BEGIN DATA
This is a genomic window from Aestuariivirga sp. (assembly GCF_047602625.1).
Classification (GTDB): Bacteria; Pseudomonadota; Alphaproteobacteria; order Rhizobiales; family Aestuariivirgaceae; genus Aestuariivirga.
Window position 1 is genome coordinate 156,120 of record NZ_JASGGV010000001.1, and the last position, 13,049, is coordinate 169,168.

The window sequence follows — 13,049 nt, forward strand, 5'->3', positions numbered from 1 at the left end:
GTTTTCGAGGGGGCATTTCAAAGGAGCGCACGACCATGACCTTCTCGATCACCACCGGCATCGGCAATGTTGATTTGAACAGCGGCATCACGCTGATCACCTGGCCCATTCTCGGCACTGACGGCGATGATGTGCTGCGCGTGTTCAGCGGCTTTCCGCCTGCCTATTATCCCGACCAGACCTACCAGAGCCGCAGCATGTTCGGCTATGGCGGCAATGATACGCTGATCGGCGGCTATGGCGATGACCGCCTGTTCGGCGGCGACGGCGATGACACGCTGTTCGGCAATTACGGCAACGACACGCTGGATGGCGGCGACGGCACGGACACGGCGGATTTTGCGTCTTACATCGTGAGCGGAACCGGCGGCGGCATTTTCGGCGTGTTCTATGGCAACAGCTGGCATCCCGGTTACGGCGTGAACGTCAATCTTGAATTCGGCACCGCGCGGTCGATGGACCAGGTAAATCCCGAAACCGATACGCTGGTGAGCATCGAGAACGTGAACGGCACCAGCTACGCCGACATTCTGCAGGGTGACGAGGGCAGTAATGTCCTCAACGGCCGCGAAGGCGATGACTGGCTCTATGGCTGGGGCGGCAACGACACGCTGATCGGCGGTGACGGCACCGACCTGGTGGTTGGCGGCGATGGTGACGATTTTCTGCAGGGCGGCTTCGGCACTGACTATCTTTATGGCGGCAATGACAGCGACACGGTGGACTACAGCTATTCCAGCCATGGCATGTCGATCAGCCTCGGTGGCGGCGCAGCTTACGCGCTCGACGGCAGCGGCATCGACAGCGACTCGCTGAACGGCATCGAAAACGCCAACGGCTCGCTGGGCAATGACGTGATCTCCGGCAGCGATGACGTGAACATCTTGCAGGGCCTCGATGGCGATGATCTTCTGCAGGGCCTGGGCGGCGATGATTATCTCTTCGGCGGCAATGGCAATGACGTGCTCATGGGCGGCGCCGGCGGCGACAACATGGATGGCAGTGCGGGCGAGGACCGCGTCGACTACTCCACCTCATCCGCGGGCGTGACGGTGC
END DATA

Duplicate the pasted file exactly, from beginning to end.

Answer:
This is a genomic window from Aestuariivirga sp. (assembly GCF_047602625.1).
Classification (GTDB): Bacteria; Pseudomonadota; Alphaproteobacteria; order Rhizobiales; family Aestuariivirgaceae; genus Aestuariivirga.
Window position 1 is genome coordinate 156,120 of record NZ_JASGGV010000001.1, and the last position, 13,049, is coordinate 169,168.

The window sequence follows — 13,049 nt, forward strand, 5'->3', positions numbered from 1 at the left end:
GTTTTCGAGGGGGCATTTCAAAGGAGCGCACGACCATGACCTTCTCGATCACCACCGGCATCGGCAATGTTGATTTGAACAGCGGCATCACGCTGATCACCTGGCCCATTCTCGGCACTGACGGCGATGATGTGCTGCGCGTGTTCAGCGGCTTTCCGCCTGCCTATTATCCCGACCAGACCTACCAGAGCCGCAGCATGTTCGGCTATGGCGGCAATGATACGCTGATCGGCGGCTATGGCGATGACCGCCTGTTCGGCGGCGACGGCGATGACACGCTGTTCGGCAATTACGGCAACGACACGCTGGATGGCGGCGACGGCACGGACACGGCGGATTTTGCGTCTTACATCGTGAGCGGAACCGGCGGCGGCATTTTCGGCGTGTTCTATGGCAACAGCTGGCATCCCGGTTACGGCGTGAACGTCAATCTTGAATTCGGCACCGCGCGGTCGATGGACCAGGTAAATCCCGAAACCGATACGCTGGTGAGCATCGAGAACGTGAACGGCACCAGCTACGCCGACATTCTGCAGGGTGACGAGGGCAGTAATGTCCTCAACGGCCGCGAAGGCGATGACTGGCTCTATGGCTGGGGCGGCAACGACACGCTGATCGGCGGTGACGGCACCGACCTGGTGGTTGGCGGCGATGGTGACGATTTTCTGCAGGGCGGCTTCGGCACTGACTATCTTTATGGCGGCAATGACAGCGACACGGTGGACTACAGCTATTCCAGCCATGGCATGTCGATCAGCCTCGGTGGCGGCGCAGCTTACGCGCTCGACGGCAGCGGCATCGACAGCGACTCGCTGAACGGCATCGAAAACGCCAACGGCTCGCTGGGCAATGACGTGATCTCCGGCAGCGATGACGTGAACATCTTGCAGGGCCTCGATGGCGATGATCTTCTGCAGGGCCTGGGCGGCGATGATTATCTCTTCGGCGGCAATGGCAATGACGTGCTCATGGGCGGCGCCGGCGGCGACAACATGGATGGCAGTGCGGGCGAGGACCGCGTCGACTACTCCACCTCATCCGCGGGCGTGACGGTGC